By Louise Keevil
Please note: This article was originally published on 16th September on an external blogging site.
Here we are at the end of the second week of term and welcoming our new students.
We never underestimate the anxiety that families are experiencing as their children take this massive step from adolescence to adulthood.
We have known these families now for at least 12 months, we feel their determination, their exhaustion and their jitters as they navigate the complex system for procuring their post 16 SEND placement of choice. The uncertainty of ‘am I leaving home or not’ challenges the emotional wellbeing of the whole family. We celebrate with the family when the Education and Health Care (EHC) plan is finalised and then the jitters really set in – this is it, leaving home, following dreams to live a more independent adult life.
From the moment we become the college of choice our admissions staff walk a very fine line as they provide the best possible advice, guidance and support for families yet they must balance this delicately with the right words to make sure they don’t give false hope. We know that local authorities are not in a position to simply agree to funding college placements – nothing is certain until that EHC plan is finalised!
A Rock and a Hard Place
Local authority staff work tirelessly all across the country to secure provision that they believe meets the needs of young people in their area. They try so hard to be able to meet need close to home, however, there are times when looking further afield is the right and best option. This of course is not straight forward as what the local authority believe meets needs often differs from the choice and expectation of young people and their families. What do we do in this situation? Of course we think Tom will have the best possible opportunities to fulfil his potential if he comes to our college, of course we know that the local authority will want Tom to stay in the local area, of course we must have professional and transparent relationships with local authorities and of course we will stand by the side of families as they make the tiring and emotional journey – our staff find themselves stuck between rock and a hard place.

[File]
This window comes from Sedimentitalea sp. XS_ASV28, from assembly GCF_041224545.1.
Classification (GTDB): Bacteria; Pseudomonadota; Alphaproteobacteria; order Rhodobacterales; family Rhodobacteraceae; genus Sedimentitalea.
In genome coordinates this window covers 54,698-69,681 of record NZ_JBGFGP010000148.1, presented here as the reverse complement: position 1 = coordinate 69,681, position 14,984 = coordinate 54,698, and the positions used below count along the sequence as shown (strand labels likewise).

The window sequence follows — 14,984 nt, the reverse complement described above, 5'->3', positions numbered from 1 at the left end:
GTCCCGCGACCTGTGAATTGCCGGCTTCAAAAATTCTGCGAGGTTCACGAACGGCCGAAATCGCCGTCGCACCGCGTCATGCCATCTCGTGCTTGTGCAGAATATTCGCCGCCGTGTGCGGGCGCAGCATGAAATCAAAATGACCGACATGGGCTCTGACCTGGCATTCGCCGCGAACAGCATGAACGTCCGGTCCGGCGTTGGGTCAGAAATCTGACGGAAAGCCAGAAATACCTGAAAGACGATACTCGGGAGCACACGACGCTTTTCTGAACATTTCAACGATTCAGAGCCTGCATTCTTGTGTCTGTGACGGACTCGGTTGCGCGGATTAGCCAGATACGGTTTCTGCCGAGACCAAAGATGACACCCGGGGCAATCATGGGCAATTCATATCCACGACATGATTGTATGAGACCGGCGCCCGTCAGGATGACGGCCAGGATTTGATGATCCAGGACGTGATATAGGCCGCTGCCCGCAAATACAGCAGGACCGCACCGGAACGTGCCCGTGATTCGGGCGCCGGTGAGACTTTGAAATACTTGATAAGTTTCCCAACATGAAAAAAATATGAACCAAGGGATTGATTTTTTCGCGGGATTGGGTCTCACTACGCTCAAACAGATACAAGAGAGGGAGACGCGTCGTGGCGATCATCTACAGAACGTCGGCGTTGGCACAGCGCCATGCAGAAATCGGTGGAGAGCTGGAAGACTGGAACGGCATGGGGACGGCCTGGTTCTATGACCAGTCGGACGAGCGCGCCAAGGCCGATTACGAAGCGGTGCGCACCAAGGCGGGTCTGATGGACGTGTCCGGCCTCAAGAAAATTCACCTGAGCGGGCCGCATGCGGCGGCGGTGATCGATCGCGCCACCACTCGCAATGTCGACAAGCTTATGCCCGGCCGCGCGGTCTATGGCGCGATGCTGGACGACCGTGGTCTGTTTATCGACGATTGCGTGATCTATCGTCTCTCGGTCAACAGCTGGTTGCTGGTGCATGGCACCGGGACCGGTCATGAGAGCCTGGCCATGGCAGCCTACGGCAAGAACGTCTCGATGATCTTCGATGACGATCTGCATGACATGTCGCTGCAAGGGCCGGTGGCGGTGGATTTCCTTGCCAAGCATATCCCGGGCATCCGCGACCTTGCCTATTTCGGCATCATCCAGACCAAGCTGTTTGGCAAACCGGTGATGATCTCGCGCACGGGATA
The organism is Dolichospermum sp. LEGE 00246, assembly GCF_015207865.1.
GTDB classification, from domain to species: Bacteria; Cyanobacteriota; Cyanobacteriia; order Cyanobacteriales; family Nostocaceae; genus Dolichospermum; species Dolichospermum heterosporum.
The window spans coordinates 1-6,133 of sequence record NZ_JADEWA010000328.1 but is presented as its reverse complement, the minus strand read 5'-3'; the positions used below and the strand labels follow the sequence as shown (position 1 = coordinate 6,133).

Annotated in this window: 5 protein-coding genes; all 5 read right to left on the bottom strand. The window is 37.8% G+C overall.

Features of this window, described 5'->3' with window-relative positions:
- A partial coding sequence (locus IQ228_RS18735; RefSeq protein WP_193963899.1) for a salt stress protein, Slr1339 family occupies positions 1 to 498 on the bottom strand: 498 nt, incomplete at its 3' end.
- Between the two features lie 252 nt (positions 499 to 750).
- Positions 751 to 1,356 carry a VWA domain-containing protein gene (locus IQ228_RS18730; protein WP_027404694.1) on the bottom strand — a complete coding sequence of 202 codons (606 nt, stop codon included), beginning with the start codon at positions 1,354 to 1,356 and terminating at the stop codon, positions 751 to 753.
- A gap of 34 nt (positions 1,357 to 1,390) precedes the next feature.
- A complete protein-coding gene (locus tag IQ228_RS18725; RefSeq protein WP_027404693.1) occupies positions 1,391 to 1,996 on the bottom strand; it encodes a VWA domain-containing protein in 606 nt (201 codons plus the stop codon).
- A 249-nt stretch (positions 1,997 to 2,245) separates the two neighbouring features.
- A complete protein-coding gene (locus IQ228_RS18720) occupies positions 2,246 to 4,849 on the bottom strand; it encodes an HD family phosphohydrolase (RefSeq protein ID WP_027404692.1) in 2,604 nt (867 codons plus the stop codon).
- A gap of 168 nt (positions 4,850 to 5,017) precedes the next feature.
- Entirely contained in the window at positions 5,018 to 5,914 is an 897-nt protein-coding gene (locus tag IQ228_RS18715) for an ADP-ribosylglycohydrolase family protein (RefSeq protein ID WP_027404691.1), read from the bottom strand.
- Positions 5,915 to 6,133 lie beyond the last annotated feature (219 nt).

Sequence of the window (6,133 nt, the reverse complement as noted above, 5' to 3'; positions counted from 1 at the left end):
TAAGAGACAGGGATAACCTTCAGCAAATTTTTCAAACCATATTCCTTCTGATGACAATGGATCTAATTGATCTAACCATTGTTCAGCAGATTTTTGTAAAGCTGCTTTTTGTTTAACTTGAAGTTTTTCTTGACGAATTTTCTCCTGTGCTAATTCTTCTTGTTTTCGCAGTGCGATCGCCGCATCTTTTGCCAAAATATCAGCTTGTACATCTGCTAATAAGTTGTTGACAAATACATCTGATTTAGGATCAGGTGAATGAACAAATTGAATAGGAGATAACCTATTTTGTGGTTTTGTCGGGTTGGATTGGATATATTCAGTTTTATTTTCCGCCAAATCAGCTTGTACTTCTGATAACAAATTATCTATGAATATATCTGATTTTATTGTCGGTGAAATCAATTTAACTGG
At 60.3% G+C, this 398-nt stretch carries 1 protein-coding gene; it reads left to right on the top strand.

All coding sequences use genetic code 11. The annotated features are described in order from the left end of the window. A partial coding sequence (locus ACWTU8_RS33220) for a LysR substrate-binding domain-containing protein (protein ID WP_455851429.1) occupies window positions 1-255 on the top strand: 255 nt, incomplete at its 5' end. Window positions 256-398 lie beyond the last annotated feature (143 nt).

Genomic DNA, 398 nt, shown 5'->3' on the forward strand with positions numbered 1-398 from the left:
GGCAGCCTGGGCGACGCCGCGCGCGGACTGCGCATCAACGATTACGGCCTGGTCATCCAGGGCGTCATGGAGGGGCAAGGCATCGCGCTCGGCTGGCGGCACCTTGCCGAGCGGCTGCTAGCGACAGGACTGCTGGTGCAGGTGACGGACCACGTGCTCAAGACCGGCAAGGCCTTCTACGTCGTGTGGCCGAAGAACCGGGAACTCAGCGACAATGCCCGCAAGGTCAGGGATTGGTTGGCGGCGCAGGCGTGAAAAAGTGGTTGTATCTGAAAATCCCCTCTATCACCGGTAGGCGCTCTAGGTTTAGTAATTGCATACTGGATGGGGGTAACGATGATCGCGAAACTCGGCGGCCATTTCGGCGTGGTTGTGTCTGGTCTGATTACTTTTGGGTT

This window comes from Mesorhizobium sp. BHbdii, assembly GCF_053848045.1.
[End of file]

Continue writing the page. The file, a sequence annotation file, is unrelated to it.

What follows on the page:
Richard, a key member of our Admissions team thinks the ‘times they are a changing’: “I have been doing this job for many years and I have never felt more like a negotiator of fees and provision. I didn’t see this change to my job role coming but I know it is vital so that I can ensure young people remain at the core”.
All of that said, here we are – we first met Tom in 2012 and today, September 2016, he has started the next phase of his adult life. He will be learning the skills to live a more independent life, one that is full of choices and decisions. Well done all – lets continue to stick together to make sure Tom’s and all other students’ opportunities and aspirations are realised.
For more information on Educational Health Care Plans visit:
Louise Keevil is Director of Charity & Corporate Services at Derwen College.
Follow Louise on Twitter: www.twitter.com/louisekeevil